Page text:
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Pregame prayer dispute heads back to court

Gavel on a table
Charlie Neibergall
/
AP

A more than five-year legal battle was back in court Tuesday over claims that the Florida High School Athletic Association improperly prohibited a prayer before a state championship football game between a Christian school in Tampa and Jacksonville’s University Christian School.

The case stems from the 2015 Class 2A state championship game in Orlando’s Camping World Stadium. Cambridge Christian School of Tampa sued claiming the FHSAA violated the school's free-speech rights by preventing a prayer from being read over a loudspeaker.

U.S. District Judge Charlene Edwards Honeywell in 2017 dismissed the case, rejecting Cambridge Christian’s arguments that blocking the prayer was a violation of the First Amendment. But in 2019, the 11th U.S. Circuit Court of Appeals overturned Honeywell’s ruling, sending the case back to the Tampa-based district court.

Jesse Panuccio, an attorney representing Cambridge Christian, argued during Tuesday’s hearing before Honeywell that the FHSAA displayed “viewpoint discrimination and arbitrariness” in its decision to block the prayer from being read over the stadium’s public address system.

Part of the Christian school’s argument is that the FHSAA allowed a pre-game prayer over the loudspeaker at a 2012 state championship at the same stadium.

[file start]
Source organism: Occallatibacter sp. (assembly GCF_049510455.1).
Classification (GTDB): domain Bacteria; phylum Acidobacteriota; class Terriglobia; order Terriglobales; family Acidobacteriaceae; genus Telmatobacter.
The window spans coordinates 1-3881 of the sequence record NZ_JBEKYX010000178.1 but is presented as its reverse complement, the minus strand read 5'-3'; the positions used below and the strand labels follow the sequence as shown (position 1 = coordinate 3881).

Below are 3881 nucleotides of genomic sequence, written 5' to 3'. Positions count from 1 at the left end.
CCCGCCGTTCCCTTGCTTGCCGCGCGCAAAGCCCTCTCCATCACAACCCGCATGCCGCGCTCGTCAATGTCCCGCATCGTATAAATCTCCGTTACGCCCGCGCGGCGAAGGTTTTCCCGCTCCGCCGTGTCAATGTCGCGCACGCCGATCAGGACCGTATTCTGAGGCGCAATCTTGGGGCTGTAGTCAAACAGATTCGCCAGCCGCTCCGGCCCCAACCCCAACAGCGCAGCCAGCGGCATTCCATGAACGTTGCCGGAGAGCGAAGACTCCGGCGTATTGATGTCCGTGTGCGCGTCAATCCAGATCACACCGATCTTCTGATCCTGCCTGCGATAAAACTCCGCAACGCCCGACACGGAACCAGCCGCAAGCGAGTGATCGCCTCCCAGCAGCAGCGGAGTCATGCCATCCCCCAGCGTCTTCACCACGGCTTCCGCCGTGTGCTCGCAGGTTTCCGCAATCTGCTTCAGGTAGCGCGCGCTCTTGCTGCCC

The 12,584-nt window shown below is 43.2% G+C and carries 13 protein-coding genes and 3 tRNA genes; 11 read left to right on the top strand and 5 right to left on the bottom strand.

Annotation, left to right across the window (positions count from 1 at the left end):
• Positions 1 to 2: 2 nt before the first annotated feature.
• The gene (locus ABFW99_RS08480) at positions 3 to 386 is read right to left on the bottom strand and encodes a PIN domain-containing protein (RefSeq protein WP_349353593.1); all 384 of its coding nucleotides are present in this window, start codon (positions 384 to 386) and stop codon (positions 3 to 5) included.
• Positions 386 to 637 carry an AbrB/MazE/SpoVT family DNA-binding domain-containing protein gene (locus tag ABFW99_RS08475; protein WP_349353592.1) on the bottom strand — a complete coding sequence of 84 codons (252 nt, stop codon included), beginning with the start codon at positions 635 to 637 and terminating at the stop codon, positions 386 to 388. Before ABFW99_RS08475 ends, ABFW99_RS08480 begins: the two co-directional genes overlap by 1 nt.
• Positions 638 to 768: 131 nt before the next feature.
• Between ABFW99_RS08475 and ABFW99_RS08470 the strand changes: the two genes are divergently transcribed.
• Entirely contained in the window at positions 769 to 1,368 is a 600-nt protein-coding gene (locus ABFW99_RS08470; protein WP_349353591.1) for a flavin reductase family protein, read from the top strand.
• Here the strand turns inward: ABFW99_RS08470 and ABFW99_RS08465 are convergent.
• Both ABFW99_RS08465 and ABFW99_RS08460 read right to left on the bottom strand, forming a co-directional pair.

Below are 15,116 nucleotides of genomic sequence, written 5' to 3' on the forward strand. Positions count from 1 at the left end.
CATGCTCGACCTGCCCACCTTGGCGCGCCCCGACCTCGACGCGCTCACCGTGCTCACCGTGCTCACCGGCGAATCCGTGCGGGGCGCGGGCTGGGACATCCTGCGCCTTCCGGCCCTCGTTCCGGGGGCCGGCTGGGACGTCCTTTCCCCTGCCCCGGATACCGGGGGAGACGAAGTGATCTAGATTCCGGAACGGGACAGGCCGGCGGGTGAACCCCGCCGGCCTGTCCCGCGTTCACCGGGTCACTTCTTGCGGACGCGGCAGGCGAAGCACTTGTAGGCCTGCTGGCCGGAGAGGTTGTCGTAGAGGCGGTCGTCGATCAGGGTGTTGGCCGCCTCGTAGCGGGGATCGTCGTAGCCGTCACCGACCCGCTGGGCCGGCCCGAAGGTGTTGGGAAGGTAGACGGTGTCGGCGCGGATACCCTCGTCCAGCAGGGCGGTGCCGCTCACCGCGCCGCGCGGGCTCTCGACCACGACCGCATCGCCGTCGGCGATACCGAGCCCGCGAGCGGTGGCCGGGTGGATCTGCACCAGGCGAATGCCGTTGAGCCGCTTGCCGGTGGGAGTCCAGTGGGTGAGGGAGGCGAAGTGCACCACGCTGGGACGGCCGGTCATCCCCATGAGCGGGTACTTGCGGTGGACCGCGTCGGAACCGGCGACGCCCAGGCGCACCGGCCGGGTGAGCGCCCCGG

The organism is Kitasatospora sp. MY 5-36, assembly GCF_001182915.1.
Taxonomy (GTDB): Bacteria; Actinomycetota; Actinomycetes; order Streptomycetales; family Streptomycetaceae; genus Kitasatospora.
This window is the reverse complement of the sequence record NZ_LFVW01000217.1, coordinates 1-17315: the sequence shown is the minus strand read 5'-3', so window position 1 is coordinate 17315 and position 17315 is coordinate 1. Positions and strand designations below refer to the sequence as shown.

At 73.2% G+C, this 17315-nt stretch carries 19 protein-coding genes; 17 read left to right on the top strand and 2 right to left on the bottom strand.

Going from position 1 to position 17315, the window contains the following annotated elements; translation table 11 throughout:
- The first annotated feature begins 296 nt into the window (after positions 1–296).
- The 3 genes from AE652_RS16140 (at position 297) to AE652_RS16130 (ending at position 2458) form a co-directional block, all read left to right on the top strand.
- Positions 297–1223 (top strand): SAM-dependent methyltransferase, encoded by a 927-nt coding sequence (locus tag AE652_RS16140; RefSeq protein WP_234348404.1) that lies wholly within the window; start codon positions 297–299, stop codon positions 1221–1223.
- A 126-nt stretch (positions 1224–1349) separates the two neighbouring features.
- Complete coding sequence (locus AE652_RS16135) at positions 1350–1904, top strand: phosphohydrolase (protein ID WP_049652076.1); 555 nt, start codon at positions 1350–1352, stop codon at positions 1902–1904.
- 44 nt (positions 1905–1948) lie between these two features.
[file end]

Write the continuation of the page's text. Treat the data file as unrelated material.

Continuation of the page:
“There are two data points, two times that schools requested to pray at the Class 2A championship game. And in 50% of them, the FHSAA approved the request. That is arbitrary application,” Panuccio said.

The FHSAA, however, said in a motion for summary judgment that it is a “state actor” that hosted the championship game in a publicly owned stadium and that speech over loudspeakers at such events is tightly controlled.

The athletic association contended that speech over loudspeakers at its events is considered “government speech” and that messages or prayers — or “private speech” — could be construed as being endorsed by the FHSAA.

In a motion for summary judgement filed in April, Cambridge Christian’s attorneys argued the athletic association has no written policy prohibiting prayers being read over a loudspeaker. Cambridge Christian also contended that the FHSAA has previously written messages of a religious nature on its various social media accounts.

In addition, Panuccio pointed to the FHSAA allowing “secular invocations” like moments of silence.

“One example is this one, this was following the terrible tragedy at Marjory Stoneman Douglas High School in 2018, after which the association rightly asked the crowd to, quote, ‘Join together in mourning,’ with a 20- to 30-second moment of silent reflection and to provide, quote, ‘positive thoughts.’ The FHSAA did this at every single championship match in every sport in the winter and spring of 2018,” Panuccio said.

Judith Mercier, an attorney representing the athletic association, said the tribute to lives lost in the Parkland school shooting was “the FHSAA’s speech” and was different from allowing religious speech from individuals or schools.

“The First Amendment does not prevent the FHSAA from asking people to kind of recognize the horrific tragedy at one of their member schools where a number of people died. The FHSAA isn’t muzzled to be able to say something like that or prevented from saying that unless they opened it up to other people to say what they want,” Mercier said.

Honeywell did not give a specific date for when she will issue an order. She said a backlog of criminal cases that were delayed by COVID-19 will push back the release of her order by at least 30 days.